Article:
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The good news is Bruce Kelley Sr.’s $300,000 straight bond has been drastically lowered by Wilkinsburg Magistrate Kim Hoots.

The bad news: even at the reduced rate of $25,000 his family cannot afford the bond, and he will remain in the Allegheny County Jail until his preliminary hearing, which was postponed until March 3 because a prosecution witness was unavailable.

Kelley Sr., 60, faces several charges including aggravated assault, resisting arrest, interfering with officers, disorderly conduct and public drunkenness.

Even though it is still a straight bond, Attorneys Blaine Jones and Ernest Sharif called the reduction positive as they left Hoots’ court Feb. 19.

“We’re happy with the outcome,” said Jones. “We came here understanding the government wanted a postponement and our thought process immediately shifted to the bond.”

Sharif said reducing the excessive bond was appropriate.

“He’s not a flight risk,” said Sharif. “We don’t believe he is a danger to society at large. So, we think it’s fair.”

Kelley Sr.’s charges stem from a Jan. 31 encounter with Port Authority police that left his son, 37-year-old Bruce Kelley Jr. dead.

According to police, both men were drinking at a gazebo on PAT property near the East Busway. There was a confrontation during which the officers pepper sprayed and tried to Taser Kelley Jr., but the Taser’s leads could not penetrate his coat. Kelley Sr. jumped in and struck one of the officers, a female, allowing the two to flee temporarily.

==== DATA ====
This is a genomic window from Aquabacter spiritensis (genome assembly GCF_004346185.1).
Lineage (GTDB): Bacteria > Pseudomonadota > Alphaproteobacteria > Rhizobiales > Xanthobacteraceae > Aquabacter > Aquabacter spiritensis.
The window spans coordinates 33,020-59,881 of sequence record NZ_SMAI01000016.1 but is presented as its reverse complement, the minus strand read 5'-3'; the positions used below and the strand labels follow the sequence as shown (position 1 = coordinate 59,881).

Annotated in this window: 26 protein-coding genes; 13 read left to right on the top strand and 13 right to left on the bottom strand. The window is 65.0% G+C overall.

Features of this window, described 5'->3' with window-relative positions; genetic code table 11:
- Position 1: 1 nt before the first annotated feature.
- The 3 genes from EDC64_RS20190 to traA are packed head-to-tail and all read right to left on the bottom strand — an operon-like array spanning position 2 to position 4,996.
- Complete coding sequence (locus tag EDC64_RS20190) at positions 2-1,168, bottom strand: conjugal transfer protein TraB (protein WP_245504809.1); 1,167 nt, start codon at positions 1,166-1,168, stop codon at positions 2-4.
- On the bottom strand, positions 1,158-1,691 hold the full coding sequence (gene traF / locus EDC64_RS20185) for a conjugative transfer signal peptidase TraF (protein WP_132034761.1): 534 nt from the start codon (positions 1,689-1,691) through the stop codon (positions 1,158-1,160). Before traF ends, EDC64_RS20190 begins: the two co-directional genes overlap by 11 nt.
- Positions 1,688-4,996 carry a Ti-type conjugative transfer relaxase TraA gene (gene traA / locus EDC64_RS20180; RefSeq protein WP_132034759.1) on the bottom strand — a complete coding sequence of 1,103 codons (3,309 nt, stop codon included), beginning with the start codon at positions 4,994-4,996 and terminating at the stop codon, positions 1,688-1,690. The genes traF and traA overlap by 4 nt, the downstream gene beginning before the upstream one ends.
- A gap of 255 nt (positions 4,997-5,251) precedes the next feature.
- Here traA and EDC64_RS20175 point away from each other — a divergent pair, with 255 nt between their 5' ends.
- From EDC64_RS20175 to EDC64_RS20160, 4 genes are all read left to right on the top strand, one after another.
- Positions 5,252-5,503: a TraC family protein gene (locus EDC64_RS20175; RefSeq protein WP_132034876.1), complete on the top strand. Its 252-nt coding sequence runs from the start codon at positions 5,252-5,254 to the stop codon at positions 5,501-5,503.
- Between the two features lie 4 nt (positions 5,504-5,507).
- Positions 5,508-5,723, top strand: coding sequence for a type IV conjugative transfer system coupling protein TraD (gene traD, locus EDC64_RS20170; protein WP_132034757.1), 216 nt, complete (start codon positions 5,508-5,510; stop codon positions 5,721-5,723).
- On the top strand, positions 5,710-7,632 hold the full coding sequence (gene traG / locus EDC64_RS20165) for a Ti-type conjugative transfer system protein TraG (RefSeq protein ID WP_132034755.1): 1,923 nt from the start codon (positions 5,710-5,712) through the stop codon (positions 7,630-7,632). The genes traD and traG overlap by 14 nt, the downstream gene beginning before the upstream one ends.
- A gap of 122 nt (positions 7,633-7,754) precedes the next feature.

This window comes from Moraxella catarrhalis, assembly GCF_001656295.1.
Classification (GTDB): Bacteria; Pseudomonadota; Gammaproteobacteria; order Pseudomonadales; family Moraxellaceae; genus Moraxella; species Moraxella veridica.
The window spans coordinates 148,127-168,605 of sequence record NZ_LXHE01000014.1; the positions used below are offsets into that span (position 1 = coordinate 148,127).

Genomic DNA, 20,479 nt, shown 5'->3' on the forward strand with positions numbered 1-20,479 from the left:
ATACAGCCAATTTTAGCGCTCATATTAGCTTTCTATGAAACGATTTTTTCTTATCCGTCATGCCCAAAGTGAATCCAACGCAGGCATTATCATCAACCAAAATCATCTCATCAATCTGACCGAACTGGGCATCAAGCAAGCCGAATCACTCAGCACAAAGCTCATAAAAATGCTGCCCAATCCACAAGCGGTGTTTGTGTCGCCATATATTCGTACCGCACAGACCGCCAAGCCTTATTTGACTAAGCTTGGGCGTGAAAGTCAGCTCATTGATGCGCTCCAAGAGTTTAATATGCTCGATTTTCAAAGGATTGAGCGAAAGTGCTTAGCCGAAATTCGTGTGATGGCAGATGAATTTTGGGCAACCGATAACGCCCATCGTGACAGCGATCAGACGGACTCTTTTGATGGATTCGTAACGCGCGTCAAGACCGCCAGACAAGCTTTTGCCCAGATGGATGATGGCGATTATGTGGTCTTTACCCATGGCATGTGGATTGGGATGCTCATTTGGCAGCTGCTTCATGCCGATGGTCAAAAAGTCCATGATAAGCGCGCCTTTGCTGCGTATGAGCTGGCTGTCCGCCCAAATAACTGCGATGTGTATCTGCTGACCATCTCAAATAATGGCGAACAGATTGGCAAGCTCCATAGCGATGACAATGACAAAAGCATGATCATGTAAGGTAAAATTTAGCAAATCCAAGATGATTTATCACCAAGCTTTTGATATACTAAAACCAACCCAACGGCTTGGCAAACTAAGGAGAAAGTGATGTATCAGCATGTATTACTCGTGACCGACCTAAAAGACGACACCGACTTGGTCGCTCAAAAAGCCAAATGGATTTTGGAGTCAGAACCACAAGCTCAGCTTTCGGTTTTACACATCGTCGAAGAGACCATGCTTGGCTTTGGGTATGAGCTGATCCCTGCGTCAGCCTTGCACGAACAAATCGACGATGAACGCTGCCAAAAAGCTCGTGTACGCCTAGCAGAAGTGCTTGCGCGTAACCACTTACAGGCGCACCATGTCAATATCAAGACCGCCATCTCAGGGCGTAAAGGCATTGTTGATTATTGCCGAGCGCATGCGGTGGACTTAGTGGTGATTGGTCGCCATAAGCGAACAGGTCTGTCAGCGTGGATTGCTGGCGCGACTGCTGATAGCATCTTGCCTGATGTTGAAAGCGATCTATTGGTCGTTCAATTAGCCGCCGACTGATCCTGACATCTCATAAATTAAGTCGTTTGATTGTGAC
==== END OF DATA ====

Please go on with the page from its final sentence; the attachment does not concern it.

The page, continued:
He was recaptured shortly thereafter. His son, however, continued to resist officers’ attempts to arrest him. Port Authority surveillance video shows him occasionally flashing a small knife while eventually being followed by up to 10 officers, who tried and failed to bring him down, again using Tasers and batons thrown at his legs.

The video does not show officer Brian O’Malley releasing his dog Aren, the younger Kelley defending himself and fatally stabbing the dog, nor O’Malley and a second officer firing a total of 12 rounds into Kelley Jr.

In the days that followed, anger grew as Aren was given a hero’s funeral procession through the city, while the Kelley family struggled to pay for a funeral, even as Kelley Sr. languished in jail.

The officers involved in the shooting remain on paid suspension pending the outcome of an internal investigation, and one by Allegheny County District Attorney Stephen Zappala into whether or not the shooting was justifiable.

The incident has prompted several activist groups to call for the elimination of using police dogs on people, and for police to add more less-than-lethal options to their arsenals. The Citizen Police Review Board scheduled a special meeting on exploring those options Feb. 23.

Members of the Alliance for Police Accountability will also be at the Port Authority’s regular meeting Feb. 26, and will voice their concerns about police procedures, tactics, training, and the use of dogs against people.

Sharif said his client is “holding up well” and appreciates the community support he’s received.

Black Lives Matter activist Dale Vann, who attended Kelley Sr.’s hearing, said he wants to see justice for his son.

“It’s a life that should not be taken,” he said. “And we can’t come up with these flimsy excuses to justify murder.”

(Send comments to cmorrow@newpittsburgh­courier.com.)

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